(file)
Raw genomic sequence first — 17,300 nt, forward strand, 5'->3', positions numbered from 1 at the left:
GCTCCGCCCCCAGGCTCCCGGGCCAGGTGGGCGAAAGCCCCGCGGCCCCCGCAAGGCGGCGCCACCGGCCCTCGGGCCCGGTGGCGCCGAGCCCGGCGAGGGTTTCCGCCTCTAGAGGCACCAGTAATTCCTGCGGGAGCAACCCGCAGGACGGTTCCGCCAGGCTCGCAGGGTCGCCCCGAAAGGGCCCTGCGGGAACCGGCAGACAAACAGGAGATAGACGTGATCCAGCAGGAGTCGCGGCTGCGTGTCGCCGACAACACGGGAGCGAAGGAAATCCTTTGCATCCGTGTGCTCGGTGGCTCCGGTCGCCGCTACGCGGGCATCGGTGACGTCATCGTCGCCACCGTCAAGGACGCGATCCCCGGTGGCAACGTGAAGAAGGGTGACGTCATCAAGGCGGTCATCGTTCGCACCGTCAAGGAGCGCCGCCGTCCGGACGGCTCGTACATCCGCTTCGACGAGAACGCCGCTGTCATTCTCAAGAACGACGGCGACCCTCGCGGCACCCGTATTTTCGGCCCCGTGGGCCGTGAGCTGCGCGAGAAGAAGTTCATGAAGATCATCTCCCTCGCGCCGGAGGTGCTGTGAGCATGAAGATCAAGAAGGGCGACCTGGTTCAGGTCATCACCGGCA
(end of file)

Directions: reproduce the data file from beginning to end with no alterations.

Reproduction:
Raw genomic sequence first — 17,300 nt, forward strand, 5'->3', positions numbered from 1 at the left:
GCTCCGCCCCCAGGCTCCCGGGCCAGGTGGGCGAAAGCCCCGCGGCCCCCGCAAGGCGGCGCCACCGGCCCTCGGGCCCGGTGGCGCCGAGCCCGGCGAGGGTTTCCGCCTCTAGAGGCACCAGTAATTCCTGCGGGAGCAACCCGCAGGACGGTTCCGCCAGGCTCGCAGGGTCGCCCCGAAAGGGCCCTGCGGGAACCGGCAGACAAACAGGAGATAGACGTGATCCAGCAGGAGTCGCGGCTGCGTGTCGCCGACAACACGGGAGCGAAGGAAATCCTTTGCATCCGTGTGCTCGGTGGCTCCGGTCGCCGCTACGCGGGCATCGGTGACGTCATCGTCGCCACCGTCAAGGACGCGATCCCCGGTGGCAACGTGAAGAAGGGTGACGTCATCAAGGCGGTCATCGTTCGCACCGTCAAGGAGCGCCGCCGTCCGGACGGCTCGTACATCCGCTTCGACGAGAACGCCGCTGTCATTCTCAAGAACGACGGCGACCCTCGCGGCACCCGTATTTTCGGCCCCGTGGGCCGTGAGCTGCGCGAGAAGAAGTTCATGAAGATCATCTCCCTCGCGCCGGAGGTGCTGTGAGCATGAAGATCAAGAAGGGCGACCTGGTTCAGGTCATCACCGGCA